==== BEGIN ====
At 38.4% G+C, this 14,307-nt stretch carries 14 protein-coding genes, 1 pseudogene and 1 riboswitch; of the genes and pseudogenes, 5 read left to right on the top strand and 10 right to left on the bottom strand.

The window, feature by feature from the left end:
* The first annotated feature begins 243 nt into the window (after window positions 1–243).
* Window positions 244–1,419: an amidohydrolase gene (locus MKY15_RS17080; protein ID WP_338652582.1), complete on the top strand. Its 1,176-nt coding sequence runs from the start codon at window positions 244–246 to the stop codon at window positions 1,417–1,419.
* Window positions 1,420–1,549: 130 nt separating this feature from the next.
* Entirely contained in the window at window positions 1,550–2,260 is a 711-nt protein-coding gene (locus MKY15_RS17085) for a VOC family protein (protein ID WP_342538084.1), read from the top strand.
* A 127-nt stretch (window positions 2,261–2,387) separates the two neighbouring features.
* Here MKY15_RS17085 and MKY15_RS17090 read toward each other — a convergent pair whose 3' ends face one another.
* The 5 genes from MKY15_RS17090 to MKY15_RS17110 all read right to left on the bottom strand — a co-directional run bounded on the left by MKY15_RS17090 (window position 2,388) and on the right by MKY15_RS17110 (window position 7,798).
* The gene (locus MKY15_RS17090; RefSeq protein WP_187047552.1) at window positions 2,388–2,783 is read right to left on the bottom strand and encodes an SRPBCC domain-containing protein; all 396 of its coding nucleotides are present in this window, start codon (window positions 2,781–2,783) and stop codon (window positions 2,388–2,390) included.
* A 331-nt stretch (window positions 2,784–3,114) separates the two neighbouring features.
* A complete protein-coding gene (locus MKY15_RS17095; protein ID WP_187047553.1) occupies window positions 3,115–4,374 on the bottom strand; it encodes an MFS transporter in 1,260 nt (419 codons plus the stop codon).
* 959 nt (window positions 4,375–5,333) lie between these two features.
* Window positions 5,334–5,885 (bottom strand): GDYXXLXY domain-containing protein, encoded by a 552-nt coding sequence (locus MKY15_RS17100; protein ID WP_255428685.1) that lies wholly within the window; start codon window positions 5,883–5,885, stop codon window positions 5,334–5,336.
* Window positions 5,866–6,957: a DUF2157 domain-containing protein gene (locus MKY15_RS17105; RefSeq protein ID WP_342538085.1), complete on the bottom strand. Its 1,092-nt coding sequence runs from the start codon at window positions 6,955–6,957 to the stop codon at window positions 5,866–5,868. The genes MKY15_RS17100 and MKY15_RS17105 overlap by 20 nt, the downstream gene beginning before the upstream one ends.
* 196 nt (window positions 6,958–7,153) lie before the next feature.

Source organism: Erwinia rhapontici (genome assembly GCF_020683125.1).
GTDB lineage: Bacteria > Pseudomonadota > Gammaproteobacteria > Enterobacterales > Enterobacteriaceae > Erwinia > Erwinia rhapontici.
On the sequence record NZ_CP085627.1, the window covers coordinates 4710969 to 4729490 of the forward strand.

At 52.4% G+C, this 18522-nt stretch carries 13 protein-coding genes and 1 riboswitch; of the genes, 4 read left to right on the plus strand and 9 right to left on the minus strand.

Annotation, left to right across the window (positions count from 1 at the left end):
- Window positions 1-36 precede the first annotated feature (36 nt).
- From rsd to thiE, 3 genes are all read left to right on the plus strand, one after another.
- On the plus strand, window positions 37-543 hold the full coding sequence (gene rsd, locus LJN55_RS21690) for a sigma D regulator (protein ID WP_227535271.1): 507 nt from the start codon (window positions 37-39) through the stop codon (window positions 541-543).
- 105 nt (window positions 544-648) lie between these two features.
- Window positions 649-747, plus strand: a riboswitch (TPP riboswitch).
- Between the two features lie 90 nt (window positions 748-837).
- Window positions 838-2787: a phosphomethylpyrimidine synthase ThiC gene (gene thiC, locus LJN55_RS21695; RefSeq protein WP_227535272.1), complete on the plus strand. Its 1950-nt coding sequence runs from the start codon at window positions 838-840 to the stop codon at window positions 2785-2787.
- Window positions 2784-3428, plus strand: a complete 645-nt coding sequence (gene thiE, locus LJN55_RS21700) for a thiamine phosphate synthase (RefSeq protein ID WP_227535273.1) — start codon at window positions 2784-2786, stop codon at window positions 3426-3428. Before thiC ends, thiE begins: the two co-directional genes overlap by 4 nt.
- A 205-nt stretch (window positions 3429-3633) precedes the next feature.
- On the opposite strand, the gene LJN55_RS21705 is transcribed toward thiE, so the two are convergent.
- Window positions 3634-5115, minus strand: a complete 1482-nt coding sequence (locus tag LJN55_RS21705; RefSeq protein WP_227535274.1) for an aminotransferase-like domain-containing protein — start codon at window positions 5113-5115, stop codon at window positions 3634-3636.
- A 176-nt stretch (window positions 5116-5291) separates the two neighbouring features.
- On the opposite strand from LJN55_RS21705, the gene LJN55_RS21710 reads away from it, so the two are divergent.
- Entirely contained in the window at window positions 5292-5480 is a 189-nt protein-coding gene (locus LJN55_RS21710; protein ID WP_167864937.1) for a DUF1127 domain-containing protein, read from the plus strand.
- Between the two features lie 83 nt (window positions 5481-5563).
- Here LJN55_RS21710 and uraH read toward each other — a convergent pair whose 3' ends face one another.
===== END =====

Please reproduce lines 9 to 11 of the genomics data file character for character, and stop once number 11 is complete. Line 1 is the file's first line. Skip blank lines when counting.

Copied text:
* The 5 genes from MKY15_RS17090 to MKY15_RS17110 all read right to left on the bottom strand — a co-directional run bounded on the left by MKY15_RS17090 (window position 2,388) and on the right by MKY15_RS17110 (window position 7,798).
* The gene (locus MKY15_RS17090; RefSeq protein WP_187047552.1) at window positions 2,388–2,783 is read right to left on the bottom strand and encodes an SRPBCC domain-containing protein; all 396 of its coding nucleotides are present in this window, start codon (window positions 2,781–2,783) and stop codon (window positions 2,388–2,390) included.
* A 331-nt stretch (window positions 2,784–3,114) separates the two neighbouring features.